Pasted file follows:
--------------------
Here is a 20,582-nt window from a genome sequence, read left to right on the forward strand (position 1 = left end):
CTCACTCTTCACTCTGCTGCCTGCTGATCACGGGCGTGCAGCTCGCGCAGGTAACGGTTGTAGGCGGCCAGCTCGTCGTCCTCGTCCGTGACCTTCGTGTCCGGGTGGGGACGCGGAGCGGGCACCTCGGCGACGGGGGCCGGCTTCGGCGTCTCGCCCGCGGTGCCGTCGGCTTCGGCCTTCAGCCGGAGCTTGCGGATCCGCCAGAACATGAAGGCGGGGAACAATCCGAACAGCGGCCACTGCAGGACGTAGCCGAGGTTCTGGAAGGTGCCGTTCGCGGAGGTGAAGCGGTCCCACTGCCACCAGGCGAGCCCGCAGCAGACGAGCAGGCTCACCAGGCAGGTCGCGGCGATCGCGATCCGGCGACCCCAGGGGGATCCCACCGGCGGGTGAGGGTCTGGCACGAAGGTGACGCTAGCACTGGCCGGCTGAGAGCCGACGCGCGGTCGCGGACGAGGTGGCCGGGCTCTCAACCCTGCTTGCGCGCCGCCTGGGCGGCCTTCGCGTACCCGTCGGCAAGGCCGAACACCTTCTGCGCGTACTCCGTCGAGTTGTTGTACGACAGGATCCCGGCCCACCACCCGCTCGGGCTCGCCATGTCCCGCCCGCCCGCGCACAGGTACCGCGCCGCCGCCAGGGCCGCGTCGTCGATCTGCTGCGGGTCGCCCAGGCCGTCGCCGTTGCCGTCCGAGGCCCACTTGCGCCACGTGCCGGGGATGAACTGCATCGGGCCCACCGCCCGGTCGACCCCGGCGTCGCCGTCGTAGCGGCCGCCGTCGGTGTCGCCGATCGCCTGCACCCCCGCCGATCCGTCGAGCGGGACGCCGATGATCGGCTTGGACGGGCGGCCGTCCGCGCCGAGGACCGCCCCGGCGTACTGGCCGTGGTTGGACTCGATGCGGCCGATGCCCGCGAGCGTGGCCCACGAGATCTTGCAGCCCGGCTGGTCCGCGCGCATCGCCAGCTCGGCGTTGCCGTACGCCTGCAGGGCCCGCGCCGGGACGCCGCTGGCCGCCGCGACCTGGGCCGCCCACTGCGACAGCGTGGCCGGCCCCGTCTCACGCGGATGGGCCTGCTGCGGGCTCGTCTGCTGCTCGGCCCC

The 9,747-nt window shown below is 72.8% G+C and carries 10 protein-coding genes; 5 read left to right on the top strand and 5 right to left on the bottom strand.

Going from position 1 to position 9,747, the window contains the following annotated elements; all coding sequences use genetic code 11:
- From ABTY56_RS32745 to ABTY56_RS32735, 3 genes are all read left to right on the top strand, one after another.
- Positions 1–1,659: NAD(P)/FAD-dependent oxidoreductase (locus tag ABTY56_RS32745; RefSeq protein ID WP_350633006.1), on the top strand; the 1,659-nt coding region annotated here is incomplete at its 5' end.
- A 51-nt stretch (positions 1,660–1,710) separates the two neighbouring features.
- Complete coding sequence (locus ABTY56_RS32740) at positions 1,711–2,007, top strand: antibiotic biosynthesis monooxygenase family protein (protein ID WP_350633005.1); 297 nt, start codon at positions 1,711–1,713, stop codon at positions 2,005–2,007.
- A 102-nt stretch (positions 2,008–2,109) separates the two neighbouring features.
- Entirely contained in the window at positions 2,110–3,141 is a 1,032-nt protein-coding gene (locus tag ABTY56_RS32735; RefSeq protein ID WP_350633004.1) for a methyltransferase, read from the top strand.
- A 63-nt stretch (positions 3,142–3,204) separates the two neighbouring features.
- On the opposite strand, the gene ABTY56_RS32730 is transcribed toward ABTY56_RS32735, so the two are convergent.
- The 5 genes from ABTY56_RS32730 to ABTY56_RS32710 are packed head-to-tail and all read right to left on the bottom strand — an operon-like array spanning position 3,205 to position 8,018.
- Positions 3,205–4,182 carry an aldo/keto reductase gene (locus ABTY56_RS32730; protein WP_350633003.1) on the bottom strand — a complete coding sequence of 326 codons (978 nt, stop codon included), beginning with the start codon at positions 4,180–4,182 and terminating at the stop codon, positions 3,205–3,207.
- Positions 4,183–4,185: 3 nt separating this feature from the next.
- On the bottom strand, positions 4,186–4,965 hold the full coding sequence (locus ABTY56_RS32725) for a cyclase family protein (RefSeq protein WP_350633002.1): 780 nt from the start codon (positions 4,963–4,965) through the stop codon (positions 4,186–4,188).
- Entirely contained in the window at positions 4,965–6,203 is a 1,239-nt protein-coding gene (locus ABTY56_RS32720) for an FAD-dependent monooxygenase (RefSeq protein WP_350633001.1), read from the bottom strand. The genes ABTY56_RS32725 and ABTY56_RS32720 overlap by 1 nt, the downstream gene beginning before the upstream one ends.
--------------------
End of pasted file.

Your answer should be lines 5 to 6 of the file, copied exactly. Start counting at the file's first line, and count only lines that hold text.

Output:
- From ABTY56_RS32745 to ABTY56_RS32735, 3 genes are all read left to right on the top strand, one after another.
- Positions 1–1,659: NAD(P)/FAD-dependent oxidoreductase (locus tag ABTY56_RS32745; RefSeq protein ID WP_350633006.1), on the top strand; the 1,659-nt coding region annotated here is incomplete at its 5' end.